The risks of terror

18 Jun 2015

Like all phobias, terrorism relies for its enduring effect on sustaining and reinforcing irrational fear. Remarkably, terrorism co-opts credulous authorities who need to constantly dramatize the magnitude and imminence of the threat in order to justify exceptional government actions to protect the community. The reach and impact of the distorted "death cult" propaganda is reflected in the (absurd) characterisation of terrorism as an existential threat to civilised society.

One of the significant risks of terrorism is therefore its capacity to elicit an authoritarian response by zealous governments under the auspices of a new and more powerful (utilitarian) national security paradigm. By reacting in militaristic ways to misperceptions of the terrorism threat governments can damage the fundamental institutions and principles that are the foundations for a contemporary and cohesive liberal democracy, at the same time compromising the moral authority and legitimacy of the state and exacerbating the social marginalisation and radicalisation that governments are seeking to prevent.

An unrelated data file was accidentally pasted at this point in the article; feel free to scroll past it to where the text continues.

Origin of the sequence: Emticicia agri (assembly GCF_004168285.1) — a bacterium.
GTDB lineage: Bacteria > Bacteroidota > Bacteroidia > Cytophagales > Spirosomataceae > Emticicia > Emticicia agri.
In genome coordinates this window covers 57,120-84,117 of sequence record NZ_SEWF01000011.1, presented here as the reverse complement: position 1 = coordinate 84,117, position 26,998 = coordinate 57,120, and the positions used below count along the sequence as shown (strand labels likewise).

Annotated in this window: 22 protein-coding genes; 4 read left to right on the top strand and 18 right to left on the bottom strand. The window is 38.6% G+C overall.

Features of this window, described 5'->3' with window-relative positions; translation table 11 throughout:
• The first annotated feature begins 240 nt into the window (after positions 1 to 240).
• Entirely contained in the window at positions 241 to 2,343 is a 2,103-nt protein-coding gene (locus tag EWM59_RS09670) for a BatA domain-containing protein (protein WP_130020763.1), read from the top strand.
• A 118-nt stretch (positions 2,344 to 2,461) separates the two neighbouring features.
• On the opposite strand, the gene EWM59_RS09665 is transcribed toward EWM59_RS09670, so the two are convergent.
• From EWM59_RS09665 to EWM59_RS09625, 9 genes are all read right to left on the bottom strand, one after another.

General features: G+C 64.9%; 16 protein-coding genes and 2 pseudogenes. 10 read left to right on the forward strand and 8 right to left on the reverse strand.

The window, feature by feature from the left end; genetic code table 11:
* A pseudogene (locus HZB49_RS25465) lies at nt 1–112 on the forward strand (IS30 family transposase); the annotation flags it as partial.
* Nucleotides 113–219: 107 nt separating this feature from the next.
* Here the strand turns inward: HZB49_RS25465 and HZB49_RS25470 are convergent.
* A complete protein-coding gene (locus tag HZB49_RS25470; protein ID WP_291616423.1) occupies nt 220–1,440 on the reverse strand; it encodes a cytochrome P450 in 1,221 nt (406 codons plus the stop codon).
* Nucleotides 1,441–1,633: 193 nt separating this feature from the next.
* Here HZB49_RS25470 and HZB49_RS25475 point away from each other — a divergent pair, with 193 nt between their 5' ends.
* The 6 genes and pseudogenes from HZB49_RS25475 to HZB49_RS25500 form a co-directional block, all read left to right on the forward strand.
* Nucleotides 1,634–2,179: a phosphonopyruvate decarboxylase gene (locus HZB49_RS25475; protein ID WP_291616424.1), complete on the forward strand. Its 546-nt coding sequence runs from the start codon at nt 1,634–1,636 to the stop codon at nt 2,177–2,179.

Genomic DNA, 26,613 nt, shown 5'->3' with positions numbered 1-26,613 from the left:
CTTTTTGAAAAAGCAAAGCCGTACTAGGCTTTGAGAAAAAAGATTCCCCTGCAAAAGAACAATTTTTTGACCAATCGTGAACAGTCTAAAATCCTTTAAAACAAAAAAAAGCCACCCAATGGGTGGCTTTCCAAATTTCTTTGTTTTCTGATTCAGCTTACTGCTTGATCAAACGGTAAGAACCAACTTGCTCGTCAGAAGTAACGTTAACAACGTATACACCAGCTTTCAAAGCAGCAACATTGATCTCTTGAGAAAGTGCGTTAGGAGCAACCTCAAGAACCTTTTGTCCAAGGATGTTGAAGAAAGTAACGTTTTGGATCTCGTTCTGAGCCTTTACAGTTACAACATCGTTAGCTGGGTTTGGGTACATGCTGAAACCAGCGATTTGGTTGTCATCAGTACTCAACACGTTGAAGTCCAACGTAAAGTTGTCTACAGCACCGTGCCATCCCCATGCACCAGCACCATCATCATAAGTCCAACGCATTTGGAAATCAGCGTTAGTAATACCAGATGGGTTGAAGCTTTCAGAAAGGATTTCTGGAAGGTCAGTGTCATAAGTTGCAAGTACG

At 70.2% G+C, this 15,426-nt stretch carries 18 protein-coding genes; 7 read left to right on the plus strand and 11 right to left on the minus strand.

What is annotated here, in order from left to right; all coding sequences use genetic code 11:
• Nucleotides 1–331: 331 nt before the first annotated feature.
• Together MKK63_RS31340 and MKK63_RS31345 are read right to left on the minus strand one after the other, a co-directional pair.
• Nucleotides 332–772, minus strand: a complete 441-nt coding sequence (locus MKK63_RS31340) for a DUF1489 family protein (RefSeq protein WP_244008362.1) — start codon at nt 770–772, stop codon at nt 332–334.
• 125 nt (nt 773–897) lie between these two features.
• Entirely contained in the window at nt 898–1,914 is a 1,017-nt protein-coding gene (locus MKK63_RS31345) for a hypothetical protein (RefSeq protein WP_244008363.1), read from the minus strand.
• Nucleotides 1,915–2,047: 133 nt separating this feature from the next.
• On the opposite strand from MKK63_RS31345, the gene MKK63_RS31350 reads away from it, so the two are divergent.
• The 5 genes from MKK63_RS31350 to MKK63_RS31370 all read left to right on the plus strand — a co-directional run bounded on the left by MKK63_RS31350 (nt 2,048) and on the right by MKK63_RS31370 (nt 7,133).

Ironically, Australian Governments have previously recognised the potential for alarmist, populist or reactionary perspectives to distort national priorities, and for a number of years authorities have applied an objective risk management approach to identifying and evaluating the relative risks to the nation's interest from a broad range of hazards. An all-hazards risk management approach examines and compares the likelihood and consequences of a diverse range of actual and potential threats (from natural disasters to pandemics to terrorism), with mortality (deaths) being an important benchmark of severe harmful consequences.

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